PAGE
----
Anyone who has been blogging for more than 90 days or so has likely seen their work sucked up and re-appropriated on a spam blog. (In fact, I'm pretty sure this article will end up on one or more, ironically.) I noticed on Twitter the other day someone asking how to deal with this people, who use your hard work to improve their keyword positioning. They are most certainly thieves. Some thoughts:
Two kinds of sploggers
There are two kinds of folks, in my view. Those who write stuff like, "Lisa McNeill at Ignite Social Media had an interesting post today": and then copies all or part of the post. These folks are clearly keyword stealers, but at least they are giving credit for the work IF they provide a backlink. It's frustrating, but in the digital age, content aggregation is becoming the norm.
The fully repugnant ones are the scrapers. They fully act like your content is their content, even when they give backlinks. Here's an example of a splogger who is scraping.Â See the effort they put into making it seem like this was their content?Â Lisa's name is a link to their site.Â The headline is a link to their site.Â Â Now these folks did at least give us the "About Ignite Social Media" and the link at the end.Â There are many others who are worse than that.
Top 5 Ways to Deal with Sploggers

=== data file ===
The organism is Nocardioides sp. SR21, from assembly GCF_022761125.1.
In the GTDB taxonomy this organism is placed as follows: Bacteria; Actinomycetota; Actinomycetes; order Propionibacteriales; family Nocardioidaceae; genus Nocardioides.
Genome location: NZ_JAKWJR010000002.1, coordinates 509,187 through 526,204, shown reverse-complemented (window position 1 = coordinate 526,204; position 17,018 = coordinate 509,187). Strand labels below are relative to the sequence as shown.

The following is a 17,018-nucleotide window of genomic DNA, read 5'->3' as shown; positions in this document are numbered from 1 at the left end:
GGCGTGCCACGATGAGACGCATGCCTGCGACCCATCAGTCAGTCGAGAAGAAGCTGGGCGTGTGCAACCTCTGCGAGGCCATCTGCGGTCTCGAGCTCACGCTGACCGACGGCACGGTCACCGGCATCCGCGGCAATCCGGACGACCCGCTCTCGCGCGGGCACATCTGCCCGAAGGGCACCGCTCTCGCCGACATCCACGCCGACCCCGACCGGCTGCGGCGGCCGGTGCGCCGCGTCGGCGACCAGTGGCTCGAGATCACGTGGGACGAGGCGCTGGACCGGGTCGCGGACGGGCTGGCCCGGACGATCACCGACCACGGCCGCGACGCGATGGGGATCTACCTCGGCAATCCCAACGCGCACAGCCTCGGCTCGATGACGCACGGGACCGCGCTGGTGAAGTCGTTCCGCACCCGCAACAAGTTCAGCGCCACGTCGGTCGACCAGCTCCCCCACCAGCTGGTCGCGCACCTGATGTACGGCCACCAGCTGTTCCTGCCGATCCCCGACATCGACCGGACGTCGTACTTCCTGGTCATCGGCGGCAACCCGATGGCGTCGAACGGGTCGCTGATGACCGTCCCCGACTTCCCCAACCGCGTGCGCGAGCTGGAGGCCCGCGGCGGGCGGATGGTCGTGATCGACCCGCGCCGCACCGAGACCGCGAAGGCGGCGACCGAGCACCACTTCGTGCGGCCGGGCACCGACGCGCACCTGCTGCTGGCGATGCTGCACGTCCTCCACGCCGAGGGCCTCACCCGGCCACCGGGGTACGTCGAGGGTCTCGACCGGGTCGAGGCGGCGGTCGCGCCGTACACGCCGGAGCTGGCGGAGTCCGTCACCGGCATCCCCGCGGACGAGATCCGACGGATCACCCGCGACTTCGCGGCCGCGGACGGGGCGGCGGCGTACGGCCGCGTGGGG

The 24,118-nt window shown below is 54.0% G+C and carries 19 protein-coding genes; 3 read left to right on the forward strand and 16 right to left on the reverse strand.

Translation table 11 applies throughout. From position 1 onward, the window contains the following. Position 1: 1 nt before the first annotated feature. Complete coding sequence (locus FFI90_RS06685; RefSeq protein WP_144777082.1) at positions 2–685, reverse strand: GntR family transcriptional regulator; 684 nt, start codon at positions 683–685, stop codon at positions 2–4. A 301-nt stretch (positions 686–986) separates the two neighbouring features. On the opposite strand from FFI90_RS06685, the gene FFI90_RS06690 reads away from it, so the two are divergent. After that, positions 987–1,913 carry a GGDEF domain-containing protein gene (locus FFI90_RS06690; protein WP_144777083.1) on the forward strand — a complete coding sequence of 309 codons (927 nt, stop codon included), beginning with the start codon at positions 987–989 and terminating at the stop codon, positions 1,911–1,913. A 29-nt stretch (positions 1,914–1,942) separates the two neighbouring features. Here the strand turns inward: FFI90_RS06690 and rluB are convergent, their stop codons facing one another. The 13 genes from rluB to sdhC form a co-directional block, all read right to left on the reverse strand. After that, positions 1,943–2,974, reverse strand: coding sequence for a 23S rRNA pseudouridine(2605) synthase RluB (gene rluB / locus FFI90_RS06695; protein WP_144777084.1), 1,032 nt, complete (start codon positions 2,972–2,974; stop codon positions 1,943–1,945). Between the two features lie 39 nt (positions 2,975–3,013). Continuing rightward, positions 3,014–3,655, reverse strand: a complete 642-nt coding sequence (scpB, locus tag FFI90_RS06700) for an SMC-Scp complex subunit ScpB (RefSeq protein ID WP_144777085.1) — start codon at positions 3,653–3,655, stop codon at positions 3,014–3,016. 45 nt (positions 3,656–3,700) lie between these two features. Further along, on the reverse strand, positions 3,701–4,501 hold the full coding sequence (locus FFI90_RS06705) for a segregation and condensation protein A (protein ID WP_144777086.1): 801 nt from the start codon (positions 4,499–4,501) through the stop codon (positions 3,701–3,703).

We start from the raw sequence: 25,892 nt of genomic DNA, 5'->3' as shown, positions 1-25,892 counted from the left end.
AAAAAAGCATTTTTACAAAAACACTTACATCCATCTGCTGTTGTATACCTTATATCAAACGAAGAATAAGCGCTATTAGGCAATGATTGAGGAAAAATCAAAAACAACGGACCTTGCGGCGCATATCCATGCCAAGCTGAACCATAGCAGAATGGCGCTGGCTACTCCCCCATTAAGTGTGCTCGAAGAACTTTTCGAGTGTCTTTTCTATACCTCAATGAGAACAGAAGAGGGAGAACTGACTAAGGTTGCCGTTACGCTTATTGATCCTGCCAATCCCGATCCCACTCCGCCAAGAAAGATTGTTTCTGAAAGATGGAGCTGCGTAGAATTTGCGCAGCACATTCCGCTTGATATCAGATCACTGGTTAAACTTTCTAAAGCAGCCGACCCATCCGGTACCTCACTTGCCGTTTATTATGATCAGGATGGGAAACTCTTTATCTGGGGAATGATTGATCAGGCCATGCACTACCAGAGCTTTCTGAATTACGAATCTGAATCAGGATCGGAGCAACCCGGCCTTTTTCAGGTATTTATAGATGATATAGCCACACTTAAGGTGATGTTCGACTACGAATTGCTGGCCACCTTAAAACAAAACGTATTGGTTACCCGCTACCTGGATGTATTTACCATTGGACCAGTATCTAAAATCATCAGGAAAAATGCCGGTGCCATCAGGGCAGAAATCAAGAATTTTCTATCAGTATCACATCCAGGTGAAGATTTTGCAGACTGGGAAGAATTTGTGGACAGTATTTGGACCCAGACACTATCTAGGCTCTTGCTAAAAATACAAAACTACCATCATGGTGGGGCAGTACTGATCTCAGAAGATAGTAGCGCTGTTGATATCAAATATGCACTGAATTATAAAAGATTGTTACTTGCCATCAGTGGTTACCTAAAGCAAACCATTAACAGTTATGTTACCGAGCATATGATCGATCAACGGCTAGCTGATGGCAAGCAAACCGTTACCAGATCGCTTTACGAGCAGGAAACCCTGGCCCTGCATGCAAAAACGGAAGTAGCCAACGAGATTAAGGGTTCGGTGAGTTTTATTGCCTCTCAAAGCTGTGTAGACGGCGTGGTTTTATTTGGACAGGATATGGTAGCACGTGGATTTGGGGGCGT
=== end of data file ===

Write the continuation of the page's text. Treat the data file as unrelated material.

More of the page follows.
- Decide how much time this is worth to you.Â You can spend your life chasing these idiots, you can ignore it, or you can do something in between.
- Use internal links to your site within your post.Â If nothing else, sploggers are a reason for including internal links to your site within your posts.Â If they have high SEO and you can embed a link to yourself within it, at least there can be a payoff.Â This is often easy to do as your posts are building off earlier concepts anyway.
- Use a footer that states that the content is yours.Â Some folks recommend putting a copyright disclaimer at the end, others prefer a creative commons approach.Â There's a WordPress plugin that puts copyright at the end of your posts.Â I haven't tried it yet, but plan to check it out today.Â If it's not good, someone let me know.
- Contact the site owner.Â The next couple of ideas come from a good post by Joel Burslem on this topic. He's a bit more aggressive than I am on this, but he has good ideas.Â The first of which is to email them and tell them to stop. It could work for sploggers who still have a soul. (Doesn't seem to have worked for Joel, but he did get his splogger to pilfer and post an article calling himself a thief.)
- Report them to Google.Â I learned from Joel that you can report people by clicking on the Ads by Google link on the offending site, then "Tell Google What You Thought About These Ads" and then "Report a Violation."
- Use the Digital Millennium Copyright Act.Â Even Joel says he hasn't gone this far yet, but he does note that it is possible to use the DMCA to hit these folks.
Those are some initial thoughts, half mine, half Joel's to help you begin to deal with these folks.Â My personal favorite (since it's easy and can help your site's authority) is the internal linking within a post.Â This doesn't need to be conspicuous or repetitive, but it can be done within the natural flow of the conversation.
I'm sure people smarter than me have thought of many other ways.Â What else works? Or do you ignore these folks, as we often do?blog, content aggregation, creative commons, scrapers, seo, social media agency, social media marketing
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